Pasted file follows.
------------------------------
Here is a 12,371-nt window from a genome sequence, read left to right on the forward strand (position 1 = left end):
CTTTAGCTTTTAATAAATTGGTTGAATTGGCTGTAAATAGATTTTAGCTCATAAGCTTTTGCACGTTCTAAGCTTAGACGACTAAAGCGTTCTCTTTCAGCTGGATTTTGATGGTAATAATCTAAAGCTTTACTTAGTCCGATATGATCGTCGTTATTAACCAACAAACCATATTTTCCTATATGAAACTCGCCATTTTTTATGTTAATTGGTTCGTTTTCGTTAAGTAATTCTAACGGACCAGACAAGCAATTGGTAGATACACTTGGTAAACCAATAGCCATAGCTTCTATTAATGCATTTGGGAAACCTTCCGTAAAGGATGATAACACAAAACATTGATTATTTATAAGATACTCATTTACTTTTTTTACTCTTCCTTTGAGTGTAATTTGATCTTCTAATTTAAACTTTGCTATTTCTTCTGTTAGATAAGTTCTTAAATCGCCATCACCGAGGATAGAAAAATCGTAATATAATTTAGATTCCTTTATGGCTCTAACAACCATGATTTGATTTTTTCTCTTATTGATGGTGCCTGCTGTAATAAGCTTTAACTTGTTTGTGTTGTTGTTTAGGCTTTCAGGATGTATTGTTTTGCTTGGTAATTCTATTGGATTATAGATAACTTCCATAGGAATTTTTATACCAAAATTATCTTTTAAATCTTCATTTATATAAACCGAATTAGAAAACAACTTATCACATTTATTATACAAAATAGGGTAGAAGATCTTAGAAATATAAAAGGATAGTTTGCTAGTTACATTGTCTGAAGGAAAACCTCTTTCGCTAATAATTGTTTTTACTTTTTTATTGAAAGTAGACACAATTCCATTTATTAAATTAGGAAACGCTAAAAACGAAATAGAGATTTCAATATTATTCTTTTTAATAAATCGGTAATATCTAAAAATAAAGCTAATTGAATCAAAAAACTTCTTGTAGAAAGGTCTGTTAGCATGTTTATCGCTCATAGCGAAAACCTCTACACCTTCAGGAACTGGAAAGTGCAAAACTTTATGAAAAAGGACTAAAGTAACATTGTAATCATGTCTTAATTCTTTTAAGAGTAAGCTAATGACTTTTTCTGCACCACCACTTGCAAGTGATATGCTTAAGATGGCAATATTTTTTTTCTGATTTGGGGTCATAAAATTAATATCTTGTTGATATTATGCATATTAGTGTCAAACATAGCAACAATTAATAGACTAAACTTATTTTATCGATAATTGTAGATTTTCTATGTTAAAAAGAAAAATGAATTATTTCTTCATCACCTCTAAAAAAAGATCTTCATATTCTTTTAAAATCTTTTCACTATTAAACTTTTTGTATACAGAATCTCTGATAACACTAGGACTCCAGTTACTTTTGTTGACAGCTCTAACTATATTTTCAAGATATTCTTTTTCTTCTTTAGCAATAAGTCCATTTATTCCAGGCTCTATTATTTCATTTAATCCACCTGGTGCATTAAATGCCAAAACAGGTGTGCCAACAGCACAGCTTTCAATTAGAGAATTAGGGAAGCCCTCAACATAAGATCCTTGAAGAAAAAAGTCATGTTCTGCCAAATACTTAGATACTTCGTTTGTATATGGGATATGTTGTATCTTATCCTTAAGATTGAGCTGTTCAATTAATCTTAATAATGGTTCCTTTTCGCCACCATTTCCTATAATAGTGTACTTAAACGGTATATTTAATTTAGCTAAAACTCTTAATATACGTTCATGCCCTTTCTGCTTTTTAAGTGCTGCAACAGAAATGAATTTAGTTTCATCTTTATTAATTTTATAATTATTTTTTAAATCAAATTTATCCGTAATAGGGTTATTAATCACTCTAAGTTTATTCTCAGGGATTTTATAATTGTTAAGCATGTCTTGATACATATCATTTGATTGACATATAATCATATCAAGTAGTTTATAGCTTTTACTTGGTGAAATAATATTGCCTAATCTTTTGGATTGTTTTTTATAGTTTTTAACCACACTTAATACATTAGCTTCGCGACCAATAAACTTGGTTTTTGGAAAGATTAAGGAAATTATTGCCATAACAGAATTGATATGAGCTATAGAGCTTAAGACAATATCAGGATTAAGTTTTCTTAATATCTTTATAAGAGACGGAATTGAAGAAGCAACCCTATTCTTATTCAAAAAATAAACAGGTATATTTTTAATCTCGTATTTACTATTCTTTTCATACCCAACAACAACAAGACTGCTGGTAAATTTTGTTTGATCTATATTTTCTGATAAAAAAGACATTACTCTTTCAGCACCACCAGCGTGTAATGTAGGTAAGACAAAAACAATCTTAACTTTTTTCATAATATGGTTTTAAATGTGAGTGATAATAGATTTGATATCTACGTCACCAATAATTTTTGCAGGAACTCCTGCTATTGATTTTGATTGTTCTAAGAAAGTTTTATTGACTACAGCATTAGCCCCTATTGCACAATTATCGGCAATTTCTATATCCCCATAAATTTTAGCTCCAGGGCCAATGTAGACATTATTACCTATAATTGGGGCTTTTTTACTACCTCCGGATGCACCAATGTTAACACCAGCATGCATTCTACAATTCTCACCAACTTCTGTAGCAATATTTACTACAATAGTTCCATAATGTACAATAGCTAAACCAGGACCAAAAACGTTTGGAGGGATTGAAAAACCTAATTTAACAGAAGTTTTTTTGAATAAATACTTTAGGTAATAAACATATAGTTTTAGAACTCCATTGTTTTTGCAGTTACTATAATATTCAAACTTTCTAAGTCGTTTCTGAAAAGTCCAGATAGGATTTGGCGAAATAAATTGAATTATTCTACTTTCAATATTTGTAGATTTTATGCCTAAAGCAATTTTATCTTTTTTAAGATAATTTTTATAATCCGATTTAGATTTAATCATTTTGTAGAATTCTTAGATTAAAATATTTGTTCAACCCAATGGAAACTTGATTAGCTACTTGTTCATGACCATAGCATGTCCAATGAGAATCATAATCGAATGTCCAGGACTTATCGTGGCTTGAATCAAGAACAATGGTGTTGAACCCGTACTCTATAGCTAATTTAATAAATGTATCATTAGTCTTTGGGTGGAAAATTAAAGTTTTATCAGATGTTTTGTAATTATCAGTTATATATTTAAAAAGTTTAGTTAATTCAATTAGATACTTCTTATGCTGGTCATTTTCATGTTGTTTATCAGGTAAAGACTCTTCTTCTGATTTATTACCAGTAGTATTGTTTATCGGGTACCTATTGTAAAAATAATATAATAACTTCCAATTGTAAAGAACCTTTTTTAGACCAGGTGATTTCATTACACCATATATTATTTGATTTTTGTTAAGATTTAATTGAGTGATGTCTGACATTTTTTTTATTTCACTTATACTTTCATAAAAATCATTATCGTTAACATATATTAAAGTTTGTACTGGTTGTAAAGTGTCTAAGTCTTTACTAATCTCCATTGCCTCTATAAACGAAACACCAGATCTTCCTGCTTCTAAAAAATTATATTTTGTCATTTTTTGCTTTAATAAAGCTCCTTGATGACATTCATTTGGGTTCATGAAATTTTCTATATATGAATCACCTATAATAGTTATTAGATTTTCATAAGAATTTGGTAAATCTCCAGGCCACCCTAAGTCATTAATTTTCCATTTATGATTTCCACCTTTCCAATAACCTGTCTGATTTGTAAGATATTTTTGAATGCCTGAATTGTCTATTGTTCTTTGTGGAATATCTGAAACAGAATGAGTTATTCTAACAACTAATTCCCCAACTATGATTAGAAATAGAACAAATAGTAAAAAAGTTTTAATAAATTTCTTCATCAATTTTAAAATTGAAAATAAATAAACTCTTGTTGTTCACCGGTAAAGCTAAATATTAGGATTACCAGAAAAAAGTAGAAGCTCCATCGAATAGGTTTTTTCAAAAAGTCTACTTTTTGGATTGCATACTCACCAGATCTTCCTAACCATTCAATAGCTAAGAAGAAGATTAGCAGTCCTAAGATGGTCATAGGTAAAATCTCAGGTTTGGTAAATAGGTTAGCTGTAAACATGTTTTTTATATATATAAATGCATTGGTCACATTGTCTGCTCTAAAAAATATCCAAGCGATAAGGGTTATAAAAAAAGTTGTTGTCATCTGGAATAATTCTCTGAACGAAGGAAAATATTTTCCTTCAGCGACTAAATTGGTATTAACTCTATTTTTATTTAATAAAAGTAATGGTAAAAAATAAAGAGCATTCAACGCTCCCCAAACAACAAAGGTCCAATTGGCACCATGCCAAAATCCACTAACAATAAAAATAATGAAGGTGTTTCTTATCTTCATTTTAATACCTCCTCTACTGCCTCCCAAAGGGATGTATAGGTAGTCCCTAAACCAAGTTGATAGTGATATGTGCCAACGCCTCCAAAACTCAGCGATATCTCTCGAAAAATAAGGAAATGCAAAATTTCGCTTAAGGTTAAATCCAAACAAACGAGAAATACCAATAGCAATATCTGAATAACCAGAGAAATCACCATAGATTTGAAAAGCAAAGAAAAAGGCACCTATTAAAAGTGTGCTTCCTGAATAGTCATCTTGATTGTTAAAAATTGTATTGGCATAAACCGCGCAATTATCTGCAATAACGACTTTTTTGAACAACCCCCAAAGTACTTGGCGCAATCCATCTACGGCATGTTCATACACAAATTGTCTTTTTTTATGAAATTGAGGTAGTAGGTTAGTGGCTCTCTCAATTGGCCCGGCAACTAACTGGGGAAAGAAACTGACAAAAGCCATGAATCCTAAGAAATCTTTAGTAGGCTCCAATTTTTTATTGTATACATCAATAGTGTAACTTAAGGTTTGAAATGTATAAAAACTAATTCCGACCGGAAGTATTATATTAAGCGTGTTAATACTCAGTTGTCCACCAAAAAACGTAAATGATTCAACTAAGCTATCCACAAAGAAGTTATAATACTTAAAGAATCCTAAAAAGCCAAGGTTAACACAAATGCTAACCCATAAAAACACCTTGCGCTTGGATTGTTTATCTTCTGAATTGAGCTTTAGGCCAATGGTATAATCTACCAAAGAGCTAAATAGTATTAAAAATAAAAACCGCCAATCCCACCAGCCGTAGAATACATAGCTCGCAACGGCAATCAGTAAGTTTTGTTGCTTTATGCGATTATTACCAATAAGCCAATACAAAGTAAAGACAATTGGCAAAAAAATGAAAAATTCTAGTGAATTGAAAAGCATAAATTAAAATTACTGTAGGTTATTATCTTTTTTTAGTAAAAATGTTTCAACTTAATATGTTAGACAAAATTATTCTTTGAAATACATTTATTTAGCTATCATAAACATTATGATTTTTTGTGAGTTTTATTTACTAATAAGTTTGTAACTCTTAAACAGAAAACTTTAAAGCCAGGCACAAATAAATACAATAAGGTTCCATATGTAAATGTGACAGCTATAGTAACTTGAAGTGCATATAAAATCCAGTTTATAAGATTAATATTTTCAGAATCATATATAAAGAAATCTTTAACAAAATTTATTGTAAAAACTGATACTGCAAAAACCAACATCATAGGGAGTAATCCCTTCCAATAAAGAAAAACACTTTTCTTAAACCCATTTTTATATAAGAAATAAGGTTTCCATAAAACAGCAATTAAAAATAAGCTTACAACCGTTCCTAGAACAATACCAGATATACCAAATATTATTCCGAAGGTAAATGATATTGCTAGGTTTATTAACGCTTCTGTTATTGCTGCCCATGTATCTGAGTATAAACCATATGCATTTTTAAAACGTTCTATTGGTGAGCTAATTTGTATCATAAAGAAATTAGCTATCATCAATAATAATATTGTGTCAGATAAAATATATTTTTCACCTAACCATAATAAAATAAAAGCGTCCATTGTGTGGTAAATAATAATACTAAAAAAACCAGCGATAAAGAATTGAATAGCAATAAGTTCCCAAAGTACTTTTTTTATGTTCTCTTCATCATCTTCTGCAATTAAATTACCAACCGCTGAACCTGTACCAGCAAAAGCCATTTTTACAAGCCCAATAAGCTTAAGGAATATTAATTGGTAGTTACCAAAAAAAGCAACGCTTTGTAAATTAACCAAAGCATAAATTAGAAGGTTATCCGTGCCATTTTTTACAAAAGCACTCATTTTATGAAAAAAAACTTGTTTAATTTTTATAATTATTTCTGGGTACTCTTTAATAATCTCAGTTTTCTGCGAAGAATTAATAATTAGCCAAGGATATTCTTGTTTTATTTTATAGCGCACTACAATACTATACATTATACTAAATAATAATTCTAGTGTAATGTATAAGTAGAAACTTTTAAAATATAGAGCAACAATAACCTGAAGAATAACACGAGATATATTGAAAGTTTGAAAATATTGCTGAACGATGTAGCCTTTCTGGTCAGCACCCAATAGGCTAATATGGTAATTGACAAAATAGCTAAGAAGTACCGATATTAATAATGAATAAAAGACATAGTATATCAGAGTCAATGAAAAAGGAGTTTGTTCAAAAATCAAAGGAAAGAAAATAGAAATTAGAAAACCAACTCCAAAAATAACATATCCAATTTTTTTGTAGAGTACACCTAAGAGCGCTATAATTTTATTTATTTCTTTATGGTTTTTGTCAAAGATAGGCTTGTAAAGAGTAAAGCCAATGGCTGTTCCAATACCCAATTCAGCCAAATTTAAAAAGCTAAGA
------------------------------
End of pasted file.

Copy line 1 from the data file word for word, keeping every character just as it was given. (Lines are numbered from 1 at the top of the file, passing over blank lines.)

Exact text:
Here is a 12,371-nt window from a genome sequence, read left to right on the forward strand (position 1 = left end):